Tokyo 2020: The power of power

Published on February 27th, 2020

The USA selection system for the Tokyo 2020 Olympic Games is points based, with the results position from selected events added together to form a cumulative score. Low score earns the bid, and in the Women’s Two Person Dinghy event, three teams have a chance to win it.

With the 470 boat as the selected equipment, and no team continuing from the previous Olympic quad, it has been a race to advance up the learning curve, with the results from the 2019 and 2020 World Championships, along with the World Cup Series Miami, to determine the outcome.

Only the final event on March 13-21 remains, and Atlantic and Nora Brugman are 1 point up on Carmen and Emma Cowles and 3 points ahead of Nikole Barnes/ Lara Dallman-Weiss. Nearly even… anything could happen.

It’s always a grind for new teams, as national funding is limited until performance warrants investment, so the sacrifice needed is extraordinary. Finding the motivation shapes character, a fact shared here in commentary by Dallman-Weiss:


Power. I’ve found my current anchor word! I’m not sure I would have chosen it, but for some reason it’s the one that I keep coming back to when my mind wanders in the gym or on the water. I say it and I immediately snap to a confident and present state.

We recently raced in a Worlds warm-up regatta, and I was given advice from a good friend, also campaigning, to focus hard on our specific goals each day. By doing this, she counseled, let success be determined by whether we accomplished them or not versus results.

Dallman-Weiss, Barnes, Bisi

One of our goals was to focus on starts; it’s easy for us to spend too much time testing speed in between races, but this regatta had a really long starting line and the sea state was constantly changing so it was important to test acceleration times and get synchronized in the boat. The last day of racing we found our flow; it was incredible and addicting. I can’t wait to find this state again.

My mom recently shared a podcast called The Happiness Lab with Charles Duhigg. It hit home with everything I’m currently feeling and experiencing.

The truth is that Nikki and I have spent two years dedicated together to the same goal. We eat sleep and breathe the Olympic dream. And for the past year our coach Robby Bisi has completely left his life to join our pursuit. At this point the time to fight our final qualification battle is almost here and more than ever it is up to us to be in the best possible state of mind.

Here are a few pieces from the podcast that rang true:

• Will we make use of pressure or let it take us down? Because we do have the option.
• “Perfect is a dirty word.” It is impossible to live the perfect life and thus setting us up for failure, instead find something different like, “I’m striving for excellence”… whatever sounds best to you.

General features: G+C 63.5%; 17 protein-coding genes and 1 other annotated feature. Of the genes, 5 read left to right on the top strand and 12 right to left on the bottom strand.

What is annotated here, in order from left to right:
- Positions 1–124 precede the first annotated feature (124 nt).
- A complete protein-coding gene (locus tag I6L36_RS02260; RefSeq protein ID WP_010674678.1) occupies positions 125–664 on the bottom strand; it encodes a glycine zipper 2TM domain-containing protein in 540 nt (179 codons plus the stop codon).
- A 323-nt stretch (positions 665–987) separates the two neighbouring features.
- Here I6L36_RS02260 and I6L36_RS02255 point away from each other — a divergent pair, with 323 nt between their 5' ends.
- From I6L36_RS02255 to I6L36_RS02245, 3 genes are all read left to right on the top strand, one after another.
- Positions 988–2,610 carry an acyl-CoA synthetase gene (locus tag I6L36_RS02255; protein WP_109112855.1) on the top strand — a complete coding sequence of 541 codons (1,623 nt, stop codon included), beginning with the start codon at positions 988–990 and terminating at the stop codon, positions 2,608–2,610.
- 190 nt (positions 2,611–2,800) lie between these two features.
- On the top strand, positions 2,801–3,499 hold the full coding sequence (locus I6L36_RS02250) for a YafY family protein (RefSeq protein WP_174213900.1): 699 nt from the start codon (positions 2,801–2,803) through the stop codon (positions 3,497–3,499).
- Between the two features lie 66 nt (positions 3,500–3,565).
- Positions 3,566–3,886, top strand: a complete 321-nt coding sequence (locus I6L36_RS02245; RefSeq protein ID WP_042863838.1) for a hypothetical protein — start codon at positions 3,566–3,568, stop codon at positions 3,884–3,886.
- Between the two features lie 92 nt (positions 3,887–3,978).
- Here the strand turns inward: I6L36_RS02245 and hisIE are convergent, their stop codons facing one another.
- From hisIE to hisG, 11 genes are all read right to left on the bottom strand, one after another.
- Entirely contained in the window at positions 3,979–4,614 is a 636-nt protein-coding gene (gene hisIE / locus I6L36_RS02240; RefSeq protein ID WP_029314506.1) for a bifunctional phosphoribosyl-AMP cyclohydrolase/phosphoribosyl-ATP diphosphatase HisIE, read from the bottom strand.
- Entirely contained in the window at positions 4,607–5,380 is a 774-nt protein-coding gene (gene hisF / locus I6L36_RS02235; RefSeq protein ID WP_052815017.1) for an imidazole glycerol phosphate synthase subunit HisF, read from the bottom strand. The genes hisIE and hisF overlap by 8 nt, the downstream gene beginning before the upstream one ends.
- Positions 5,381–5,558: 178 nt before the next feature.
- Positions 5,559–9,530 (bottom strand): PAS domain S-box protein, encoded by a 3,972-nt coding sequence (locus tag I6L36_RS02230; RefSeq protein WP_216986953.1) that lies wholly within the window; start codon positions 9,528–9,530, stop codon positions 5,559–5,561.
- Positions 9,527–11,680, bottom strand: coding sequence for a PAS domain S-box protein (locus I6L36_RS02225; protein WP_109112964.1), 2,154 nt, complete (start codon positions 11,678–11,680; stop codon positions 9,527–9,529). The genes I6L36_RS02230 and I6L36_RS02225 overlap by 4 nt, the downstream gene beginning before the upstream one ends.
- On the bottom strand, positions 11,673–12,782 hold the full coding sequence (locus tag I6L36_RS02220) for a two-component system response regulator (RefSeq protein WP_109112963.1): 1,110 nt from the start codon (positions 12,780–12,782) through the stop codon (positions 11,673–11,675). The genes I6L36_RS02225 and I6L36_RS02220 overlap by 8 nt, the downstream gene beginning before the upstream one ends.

• Ignore all things we can’t control. Really work hard to let them come in and go right out. Some examples are weather delays, the things people say or email us, a late container, or a poor night’s sleep.
• “Attachment to results is the root for all suffering.” – Buddha
• How do we gain control? We let go of controlling everything! Find the freedom, embrace the energy, and ride the wave! Our team has learned that especially as Americans, we like the idea of having control of situations, and over planning. It’s something we have been letting go of.
• This dream is too important to take too seriously, so don’t make it bigger than life.
• The week before a regatta (or anything big like a job interview or audition) will be an emotional rollercoaster, so it’s important to laugh because the mood otherwise tends to turn negative!
• Things speed up on race day, so take things slow… eat, brush teeth, rig the boat, walk etc. This will help with awareness and staying present.
• “Walk your walk.” For me this means no comparisons to other teams, boats, athletes, or even my own teammates. I know what works for me. Especially in a world of social media, television, and ample resources, I am responsible for my own happiness! I personally manage my emotions with music. I also operate from a place of gratitude (a short mediation with breath work or sitting in nature) and endorphins are my rock: running, biking, or lifting.

The fire is living in me right now, it’s beyond exciting to have a clear-cut goal and purpose, especially one that’s shared, so I’m doing everything I can to stay fully present!

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